Aging isn’t for the faint of heart, but Carlene knows what matters.
Being hospitalized during the pandemic is lonely and dehumanizing. In live, virtual, one-on-one performances, Houston Symphony musicians give the sickest patients a few minutes of peace.
In Harris County, two public officials fought off legal challenges to hold a successful election in the middle of a pandemic.
Young and ideologically aggressive, James Ho, Andrew Oldham, and Don Willett are already making their mark on the nation’s most conservative appellate court.
After decades of planning, the Nancy and Rich Kinder Building will open this weekend as a showcase of modern and contemporary art.
One morning in late January 2019, Rhogena Nicholas texted a prayer to her mother, Jo Ann Nicholas, just as she did every day. A widow in her eighties, Jo Ann could no longer make the four-hour drive from Natchitoches, Louisiana, to visit her daughter and her son-in-law, Dennis Tuttle, at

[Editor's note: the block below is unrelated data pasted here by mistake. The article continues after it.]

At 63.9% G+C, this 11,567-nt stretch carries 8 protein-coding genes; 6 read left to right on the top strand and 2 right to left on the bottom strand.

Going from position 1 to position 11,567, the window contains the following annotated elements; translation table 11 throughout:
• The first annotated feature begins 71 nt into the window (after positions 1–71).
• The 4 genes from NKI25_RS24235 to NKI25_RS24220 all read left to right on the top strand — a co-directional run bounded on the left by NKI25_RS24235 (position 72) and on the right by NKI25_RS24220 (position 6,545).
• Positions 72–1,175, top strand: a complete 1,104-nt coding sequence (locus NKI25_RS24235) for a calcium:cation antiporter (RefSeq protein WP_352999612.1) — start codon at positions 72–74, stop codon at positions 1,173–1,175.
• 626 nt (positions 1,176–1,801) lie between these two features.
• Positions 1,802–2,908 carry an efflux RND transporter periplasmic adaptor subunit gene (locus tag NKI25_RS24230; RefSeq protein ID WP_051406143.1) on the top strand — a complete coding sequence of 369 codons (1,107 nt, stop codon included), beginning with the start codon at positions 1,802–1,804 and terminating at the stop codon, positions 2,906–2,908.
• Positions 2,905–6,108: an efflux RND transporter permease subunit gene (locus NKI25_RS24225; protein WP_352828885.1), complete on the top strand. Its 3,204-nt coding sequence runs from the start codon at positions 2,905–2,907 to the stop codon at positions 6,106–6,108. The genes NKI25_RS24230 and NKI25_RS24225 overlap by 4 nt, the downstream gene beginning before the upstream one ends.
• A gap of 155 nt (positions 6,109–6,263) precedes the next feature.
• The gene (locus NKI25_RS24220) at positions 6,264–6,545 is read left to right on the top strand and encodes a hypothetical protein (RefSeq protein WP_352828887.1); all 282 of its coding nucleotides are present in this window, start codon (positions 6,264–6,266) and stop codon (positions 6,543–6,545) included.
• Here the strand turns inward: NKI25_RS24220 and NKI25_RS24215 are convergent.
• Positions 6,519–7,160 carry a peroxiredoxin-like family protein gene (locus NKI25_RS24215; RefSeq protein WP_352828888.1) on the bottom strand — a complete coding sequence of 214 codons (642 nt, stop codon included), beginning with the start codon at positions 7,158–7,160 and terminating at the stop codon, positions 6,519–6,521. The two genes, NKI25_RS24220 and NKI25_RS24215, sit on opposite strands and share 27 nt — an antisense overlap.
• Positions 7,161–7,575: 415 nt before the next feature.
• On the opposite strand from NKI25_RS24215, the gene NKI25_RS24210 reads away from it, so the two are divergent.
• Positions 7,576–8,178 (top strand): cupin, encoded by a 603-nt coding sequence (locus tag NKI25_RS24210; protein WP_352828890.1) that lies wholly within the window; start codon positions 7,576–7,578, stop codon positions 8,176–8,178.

A Riveting New Photo Book Shares Vulnerable Portraits of the Football Team That Inspired ‘Friday Night Lights’
Thirty years after Buzz Bissinger’s bestseller chronicled the Permian Panthers’ 1988 season, these black and white photos are as compelling as ever.
Drive-through Voting. 24-Hour Polling Places. Finger Condoms. Welcome to Election 2020 in Harris County.
After some Houstonians had to wait in six-hour lines to vote in the March primary, new county clerk Chris Hollins is determined to help every eligible Houstonian cast a ballot this fall.